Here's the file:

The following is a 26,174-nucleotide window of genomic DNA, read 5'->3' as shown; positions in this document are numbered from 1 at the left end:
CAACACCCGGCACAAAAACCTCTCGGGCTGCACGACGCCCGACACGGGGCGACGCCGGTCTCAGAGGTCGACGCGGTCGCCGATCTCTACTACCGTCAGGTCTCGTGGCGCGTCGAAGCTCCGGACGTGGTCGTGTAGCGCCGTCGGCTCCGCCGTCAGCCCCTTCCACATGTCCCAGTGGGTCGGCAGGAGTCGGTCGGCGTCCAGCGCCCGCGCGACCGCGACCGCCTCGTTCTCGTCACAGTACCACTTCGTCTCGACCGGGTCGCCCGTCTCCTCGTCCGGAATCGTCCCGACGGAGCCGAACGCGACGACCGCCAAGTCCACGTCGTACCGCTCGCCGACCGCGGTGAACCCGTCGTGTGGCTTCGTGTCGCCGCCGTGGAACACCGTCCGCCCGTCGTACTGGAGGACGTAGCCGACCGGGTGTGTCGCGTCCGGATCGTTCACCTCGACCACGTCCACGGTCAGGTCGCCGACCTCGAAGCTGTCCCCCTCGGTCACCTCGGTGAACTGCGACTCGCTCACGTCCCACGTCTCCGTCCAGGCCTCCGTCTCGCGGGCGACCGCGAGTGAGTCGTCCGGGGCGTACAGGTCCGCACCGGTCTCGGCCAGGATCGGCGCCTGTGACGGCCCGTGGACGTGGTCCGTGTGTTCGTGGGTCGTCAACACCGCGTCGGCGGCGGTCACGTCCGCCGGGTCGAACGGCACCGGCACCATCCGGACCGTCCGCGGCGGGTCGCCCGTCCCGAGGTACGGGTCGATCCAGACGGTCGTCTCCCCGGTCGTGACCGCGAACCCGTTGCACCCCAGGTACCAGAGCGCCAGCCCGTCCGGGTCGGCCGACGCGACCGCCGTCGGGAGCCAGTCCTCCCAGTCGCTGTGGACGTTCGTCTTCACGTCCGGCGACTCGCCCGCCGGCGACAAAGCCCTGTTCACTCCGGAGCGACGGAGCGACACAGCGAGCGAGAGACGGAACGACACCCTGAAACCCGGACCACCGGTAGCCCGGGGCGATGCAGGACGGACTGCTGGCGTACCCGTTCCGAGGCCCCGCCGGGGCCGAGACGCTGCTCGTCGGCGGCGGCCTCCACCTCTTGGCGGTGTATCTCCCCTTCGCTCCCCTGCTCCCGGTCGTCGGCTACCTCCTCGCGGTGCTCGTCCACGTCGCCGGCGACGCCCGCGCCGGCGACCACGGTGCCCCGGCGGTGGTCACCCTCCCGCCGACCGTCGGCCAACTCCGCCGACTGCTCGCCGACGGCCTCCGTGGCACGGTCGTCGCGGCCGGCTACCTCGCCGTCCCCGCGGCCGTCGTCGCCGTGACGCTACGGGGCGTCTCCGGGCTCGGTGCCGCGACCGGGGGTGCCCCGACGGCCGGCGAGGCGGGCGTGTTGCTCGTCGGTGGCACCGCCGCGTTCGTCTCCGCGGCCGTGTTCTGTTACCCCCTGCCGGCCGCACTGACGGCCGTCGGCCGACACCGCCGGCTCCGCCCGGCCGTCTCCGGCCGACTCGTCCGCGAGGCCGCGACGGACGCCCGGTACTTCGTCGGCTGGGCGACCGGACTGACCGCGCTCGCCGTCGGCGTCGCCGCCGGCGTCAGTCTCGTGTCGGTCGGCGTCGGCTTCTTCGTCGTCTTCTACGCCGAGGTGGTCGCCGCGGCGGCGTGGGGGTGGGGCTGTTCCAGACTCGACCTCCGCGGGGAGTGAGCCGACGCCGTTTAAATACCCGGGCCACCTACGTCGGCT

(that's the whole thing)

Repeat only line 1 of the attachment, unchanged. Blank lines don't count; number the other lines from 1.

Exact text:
The following is a 26,174-nucleotide window of genomic DNA, read 5'->3' as shown; positions in this document are numbered from 1 at the left end: